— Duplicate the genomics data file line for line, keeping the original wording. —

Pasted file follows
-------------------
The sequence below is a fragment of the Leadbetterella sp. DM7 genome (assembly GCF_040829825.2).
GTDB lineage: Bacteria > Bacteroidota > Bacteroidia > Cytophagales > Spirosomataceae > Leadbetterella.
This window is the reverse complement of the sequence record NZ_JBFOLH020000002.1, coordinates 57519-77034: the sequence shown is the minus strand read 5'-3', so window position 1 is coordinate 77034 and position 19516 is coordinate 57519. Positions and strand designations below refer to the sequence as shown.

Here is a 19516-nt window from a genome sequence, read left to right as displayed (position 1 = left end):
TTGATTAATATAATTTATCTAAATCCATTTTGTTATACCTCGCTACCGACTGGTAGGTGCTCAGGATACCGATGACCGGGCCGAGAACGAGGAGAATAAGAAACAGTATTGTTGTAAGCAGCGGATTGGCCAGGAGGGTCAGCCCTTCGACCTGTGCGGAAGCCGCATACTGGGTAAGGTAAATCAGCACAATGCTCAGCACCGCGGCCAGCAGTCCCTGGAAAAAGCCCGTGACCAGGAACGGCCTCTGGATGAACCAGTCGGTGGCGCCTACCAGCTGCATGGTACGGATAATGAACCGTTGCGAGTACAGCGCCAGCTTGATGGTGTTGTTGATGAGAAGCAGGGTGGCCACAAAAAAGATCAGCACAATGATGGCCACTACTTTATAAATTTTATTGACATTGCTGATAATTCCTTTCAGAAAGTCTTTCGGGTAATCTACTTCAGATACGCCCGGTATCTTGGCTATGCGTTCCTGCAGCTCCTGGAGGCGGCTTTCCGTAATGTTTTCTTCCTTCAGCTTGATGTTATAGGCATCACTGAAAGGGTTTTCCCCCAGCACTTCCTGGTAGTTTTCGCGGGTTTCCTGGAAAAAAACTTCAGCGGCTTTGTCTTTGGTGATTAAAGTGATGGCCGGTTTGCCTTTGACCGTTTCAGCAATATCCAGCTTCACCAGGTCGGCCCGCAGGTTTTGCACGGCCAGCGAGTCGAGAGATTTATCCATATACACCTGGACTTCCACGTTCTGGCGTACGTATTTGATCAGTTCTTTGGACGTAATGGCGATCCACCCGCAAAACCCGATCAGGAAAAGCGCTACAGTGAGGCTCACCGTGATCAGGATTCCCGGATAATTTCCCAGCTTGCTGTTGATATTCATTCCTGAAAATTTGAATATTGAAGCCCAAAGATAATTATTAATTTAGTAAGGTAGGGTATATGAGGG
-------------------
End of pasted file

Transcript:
The sequence below is a fragment of the Leadbetterella sp. DM7 genome (assembly GCF_040829825.2).
GTDB lineage: Bacteria > Bacteroidota > Bacteroidia > Cytophagales > Spirosomataceae > Leadbetterella.
This window is the reverse complement of the sequence record NZ_JBFOLH020000002.1, coordinates 57519-77034: the sequence shown is the minus strand read 5'-3', so window position 1 is coordinate 77034 and position 19516 is coordinate 57519. Positions and strand designations below refer to the sequence as shown.

Here is a 19516-nt window from a genome sequence, read left to right as displayed (position 1 = left end):
TTGATTAATATAATTTATCTAAATCCATTTTGTTATACCTCGCTACCGACTGGTAGGTGCTCAGGATACCGATGACCGGGCCGAGAACGAGGAGAATAAGAAACAGTATTGTTGTAAGCAGCGGATTGGCCAGGAGGGTCAGCCCTTCGACCTGTGCGGAAGCCGCATACTGGGTAAGGTAAATCAGCACAATGCTCAGCACCGCGGCCAGCAGTCCCTGGAAAAAGCCCGTGACCAGGAACGGCCTCTGGATGAACCAGTCGGTGGCGCCTACCAGCTGCATGGTACGGATAATGAACCGTTGCGAGTACAGCGCCAGCTTGATGGTGTTGTTGATGAGAAGCAGGGTGGCCACAAAAAAGATCAGCACAATGATGGCCACTACTTTATAAATTTTATTGACATTGCTGATAATTCCTTTCAGAAAGTCTTTCGGGTAATCTACTTCAGATACGCCCGGTATCTTGGCTATGCGTTCCTGCAGCTCCTGGAGGCGGCTTTCCGTAATGTTTTCTTCCTTCAGCTTGATGTTATAGGCATCACTGAAAGGGTTTTCCCCCAGCACTTCCTGGTAGTTTTCGCGGGTTTCCTGGAAAAAAACTTCAGCGGCTTTGTCTTTGGTGATTAAAGTGATGGCCGGTTTGCCTTTGACCGTTTCAGCAATATCCAGCTTCACCAGGTCGGCCCGCAGGTTTTGCACGGCCAGCGAGTCGAGAGATTTATCCATATACACCTGGACTTCCACGTTCTGGCGTACGTATTTGATCAGTTCTTTGGACGTAATGGCGATCCACCCGCAAAACCCGATCAGGAAAAGCGCTACAGTGAGGCTCACCGTGATCAGGATTCCCGGATAATTTCCCAGCTTGCTGTTGATATTCATTCCTGAAAATTTGAATATTGAAGCCCAAAGATAATTATTAATTTAGTAAGGTAGGGTATATGAGGG